An article on the subject likens the Soviet metro system to an "underground church," where the industrial rationality of communism becomes tangible and visual, and the ideology of the worker is celebrated on the walls of each stop. In the Baku Metro, each stop has a different motif, and many are ostentatious. Making the metro stations more than just concrete and stainless steel, is a display of the success and prestige of the ruling elite, but it also has deeply "communist" roots. Improvements in public transportation, almost invariably, serve the poorer strata in a society - and in many ways the grandeur of these Metro stations, brought the luxury of the wealthy to average, working folk. For instance, the ornate chandeliers at Elmei Akedemiyasi (Academy of Sciences).
The depictions in each station tell a honed and selective story of Azerbaijan. In particular, much effort is being made to connect Azerbaijan, with a specific history, geography, and trajectory. For instance, Nizami Gəncəvi, was a 12th century Persian poet, born in a city in present-day Azerbaijan, and Nəriman Nərimanov was a true Azeri "Renaissance Man" at the beginning of the 20th century. However, the histories of the many ethnic minorities within the Azerbaijani border are left unrepresented. Some of the names still maintain an aftertaste of Soviet ideology, but have been re-purposed to fit the current administration's "neoliberalism." For instance, Nefçilər (Oil workers), Xalqlar Dostluğu (Friendship of Nations), İnşaatçılar (Builders) - marking the strong conflation of "development" with petroleum, construction and memberships in international organizations.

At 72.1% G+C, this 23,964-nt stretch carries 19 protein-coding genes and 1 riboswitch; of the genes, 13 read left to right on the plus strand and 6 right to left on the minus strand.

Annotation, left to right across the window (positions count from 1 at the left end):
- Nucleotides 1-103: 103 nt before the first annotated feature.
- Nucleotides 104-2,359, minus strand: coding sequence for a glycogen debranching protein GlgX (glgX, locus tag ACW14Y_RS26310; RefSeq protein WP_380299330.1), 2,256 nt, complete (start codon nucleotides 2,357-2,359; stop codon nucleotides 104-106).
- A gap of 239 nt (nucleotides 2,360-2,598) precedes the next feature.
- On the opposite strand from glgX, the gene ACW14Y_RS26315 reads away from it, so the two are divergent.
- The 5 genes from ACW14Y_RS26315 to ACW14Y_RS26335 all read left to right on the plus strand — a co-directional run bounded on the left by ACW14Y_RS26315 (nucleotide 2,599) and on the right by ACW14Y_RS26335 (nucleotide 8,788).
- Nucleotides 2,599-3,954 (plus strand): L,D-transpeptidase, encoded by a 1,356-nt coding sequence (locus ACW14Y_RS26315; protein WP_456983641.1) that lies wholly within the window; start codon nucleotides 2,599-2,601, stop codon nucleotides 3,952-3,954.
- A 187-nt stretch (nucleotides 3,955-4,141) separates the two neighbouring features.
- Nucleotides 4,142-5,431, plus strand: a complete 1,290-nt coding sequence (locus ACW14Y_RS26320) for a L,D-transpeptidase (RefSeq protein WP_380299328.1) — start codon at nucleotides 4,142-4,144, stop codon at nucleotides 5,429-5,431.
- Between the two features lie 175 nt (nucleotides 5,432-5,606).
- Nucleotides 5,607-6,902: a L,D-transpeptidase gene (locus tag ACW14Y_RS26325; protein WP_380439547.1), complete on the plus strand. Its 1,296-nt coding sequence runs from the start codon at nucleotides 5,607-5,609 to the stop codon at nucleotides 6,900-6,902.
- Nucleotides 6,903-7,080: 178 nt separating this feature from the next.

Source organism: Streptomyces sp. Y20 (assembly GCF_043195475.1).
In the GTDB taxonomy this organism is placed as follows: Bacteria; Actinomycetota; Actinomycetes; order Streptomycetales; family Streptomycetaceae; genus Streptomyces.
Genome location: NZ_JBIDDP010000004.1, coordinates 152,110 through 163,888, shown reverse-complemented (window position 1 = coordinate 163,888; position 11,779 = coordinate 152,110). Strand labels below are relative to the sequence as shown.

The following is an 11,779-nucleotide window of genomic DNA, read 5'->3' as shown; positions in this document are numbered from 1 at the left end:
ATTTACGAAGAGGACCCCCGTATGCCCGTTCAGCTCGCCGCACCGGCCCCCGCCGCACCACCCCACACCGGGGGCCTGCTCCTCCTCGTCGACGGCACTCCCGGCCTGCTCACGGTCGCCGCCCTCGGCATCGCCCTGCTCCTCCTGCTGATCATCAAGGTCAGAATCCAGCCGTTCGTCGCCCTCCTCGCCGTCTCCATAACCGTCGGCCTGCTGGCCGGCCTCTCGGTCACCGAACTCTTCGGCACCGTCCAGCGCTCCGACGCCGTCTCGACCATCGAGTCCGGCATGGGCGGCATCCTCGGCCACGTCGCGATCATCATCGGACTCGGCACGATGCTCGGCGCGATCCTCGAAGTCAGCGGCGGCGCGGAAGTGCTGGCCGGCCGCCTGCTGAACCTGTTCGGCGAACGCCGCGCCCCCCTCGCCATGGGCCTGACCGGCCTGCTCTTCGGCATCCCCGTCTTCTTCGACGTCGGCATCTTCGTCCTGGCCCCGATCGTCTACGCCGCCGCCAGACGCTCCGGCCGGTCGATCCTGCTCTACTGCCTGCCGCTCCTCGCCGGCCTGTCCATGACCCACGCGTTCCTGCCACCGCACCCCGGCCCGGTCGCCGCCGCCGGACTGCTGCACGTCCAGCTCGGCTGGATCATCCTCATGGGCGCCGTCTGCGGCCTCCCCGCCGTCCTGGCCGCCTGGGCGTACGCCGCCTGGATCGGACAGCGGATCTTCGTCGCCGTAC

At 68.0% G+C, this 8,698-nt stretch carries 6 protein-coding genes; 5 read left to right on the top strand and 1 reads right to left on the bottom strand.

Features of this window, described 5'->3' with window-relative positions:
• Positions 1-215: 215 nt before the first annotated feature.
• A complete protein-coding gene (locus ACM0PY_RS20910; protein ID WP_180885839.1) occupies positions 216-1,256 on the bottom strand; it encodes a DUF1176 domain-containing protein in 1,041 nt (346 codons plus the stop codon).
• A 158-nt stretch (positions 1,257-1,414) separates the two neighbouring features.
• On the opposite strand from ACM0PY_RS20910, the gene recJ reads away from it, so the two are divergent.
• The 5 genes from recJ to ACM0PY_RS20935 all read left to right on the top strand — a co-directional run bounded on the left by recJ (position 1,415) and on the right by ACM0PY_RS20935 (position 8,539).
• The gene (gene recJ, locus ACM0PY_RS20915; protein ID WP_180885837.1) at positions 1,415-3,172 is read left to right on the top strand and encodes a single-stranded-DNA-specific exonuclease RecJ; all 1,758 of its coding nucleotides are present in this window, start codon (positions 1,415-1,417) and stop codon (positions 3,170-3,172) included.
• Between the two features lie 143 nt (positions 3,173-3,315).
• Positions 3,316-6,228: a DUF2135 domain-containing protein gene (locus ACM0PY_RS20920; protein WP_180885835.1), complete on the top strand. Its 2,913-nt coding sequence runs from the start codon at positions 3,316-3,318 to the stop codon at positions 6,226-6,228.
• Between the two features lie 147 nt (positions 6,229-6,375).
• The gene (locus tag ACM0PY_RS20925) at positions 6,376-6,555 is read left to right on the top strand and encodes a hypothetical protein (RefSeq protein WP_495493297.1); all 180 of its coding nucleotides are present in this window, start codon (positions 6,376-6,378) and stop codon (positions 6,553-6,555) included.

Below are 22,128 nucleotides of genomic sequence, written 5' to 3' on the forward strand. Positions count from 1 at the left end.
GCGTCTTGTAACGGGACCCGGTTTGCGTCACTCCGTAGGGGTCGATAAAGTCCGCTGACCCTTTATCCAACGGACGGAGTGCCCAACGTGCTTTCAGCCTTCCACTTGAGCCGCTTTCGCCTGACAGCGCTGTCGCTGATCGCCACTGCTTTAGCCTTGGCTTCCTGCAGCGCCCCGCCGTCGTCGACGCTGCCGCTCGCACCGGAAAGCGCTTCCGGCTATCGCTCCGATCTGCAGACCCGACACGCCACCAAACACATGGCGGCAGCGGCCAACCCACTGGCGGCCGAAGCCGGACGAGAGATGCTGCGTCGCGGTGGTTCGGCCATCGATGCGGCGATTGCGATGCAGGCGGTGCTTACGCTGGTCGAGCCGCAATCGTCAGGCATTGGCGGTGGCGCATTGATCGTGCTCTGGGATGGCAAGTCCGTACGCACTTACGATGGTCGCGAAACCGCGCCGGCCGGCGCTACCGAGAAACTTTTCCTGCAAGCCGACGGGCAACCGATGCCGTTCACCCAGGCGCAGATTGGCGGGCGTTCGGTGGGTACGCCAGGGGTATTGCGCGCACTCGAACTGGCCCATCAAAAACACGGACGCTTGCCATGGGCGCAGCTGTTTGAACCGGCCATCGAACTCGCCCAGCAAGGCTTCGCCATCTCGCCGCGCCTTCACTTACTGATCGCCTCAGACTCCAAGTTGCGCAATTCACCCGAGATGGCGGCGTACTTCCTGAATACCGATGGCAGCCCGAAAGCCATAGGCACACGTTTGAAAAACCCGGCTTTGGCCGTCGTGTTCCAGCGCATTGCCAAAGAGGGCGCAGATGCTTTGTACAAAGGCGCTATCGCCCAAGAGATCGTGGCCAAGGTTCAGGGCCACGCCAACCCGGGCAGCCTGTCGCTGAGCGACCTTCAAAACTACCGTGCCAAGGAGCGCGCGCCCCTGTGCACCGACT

During the long life of the Baku Metro, this story has, no doubt, been tweaked. Changing the scenery reflects the changes in political landscape and also, a history that the government, more or less, wants forgotten. For instance:
- Koroğlu (Formerly: Məşədi Əzizbəyov, renamed 2011): The Epic of Koroğlu (literally "son of the blind man") tells about the deeds of a hero of the Turkish people who struggled against unjust rulers. Məşədi Əzizbəyov, on the contrary, was a Soviet revolutionary leader, and one of the first Azerbaijani Marxists.
- 28 May (Formerly: 28 Aprel renamed 1991–93): On May 28th, 1918, Azerbaijan gain independence - becoming the first democratic and secular republic in the Muslim world (for more: Modern History of the Islamic World). The Bolsheviks, in need of Baku oil, sovietized Azerbaijan two years later on April 28th, 1920.
- 20 Yanvar(Formerly: XI Gızıl Ordu Meydanı renamed 1991–93): On the 19th and 20th of January 1990 in Baku the USSR tried to squelch dissonance, up to 137 were killed. The XI Gızıl Ordu Meydanı translates to XI Red Army Square (oddly, Gızıl is "golden," but is use to convey grandeur in this case) which commemorates those that marched into Azerbaijan in 1920 (above).
With any technological advancement, faith is required. After the worst tragedy in the history of metros, Bakuvians trusted the authorities to fix the problems and continued to ride. In this regard, the metro is the incarnated trust between nation and citizen: heading several meters into the earth under a bustling city center and boarding a confined metal canister being hurled through rock, iron and cement tubes requires trust. Trust in the builders, the architects, in the economic system and the policy makers.
Even more subtle than the national history carved in the cathedral-like stations, and the faith of a citizen to their nation, is what a rapid transport system represents in-and-of-itself. While borders are, more-or-less, arbitrary, the metro emerges to meet a practical need for efficiency in our "rational" world. The location of these hubs often mark the very heart within a nation in a very tactile way. In the modern nation-state, few things can embody the abstract idea of "progress" and "nationhood" quite like publicly-funded steel and concrete pumping citizens through the arteries of the metropolis. (Was that metaphor too drawn out? Yeah, I thought so. Well, at least, I didn't call the fire in the subway "heart-burn.")
Bonus: Baku really digs color-changing lighting: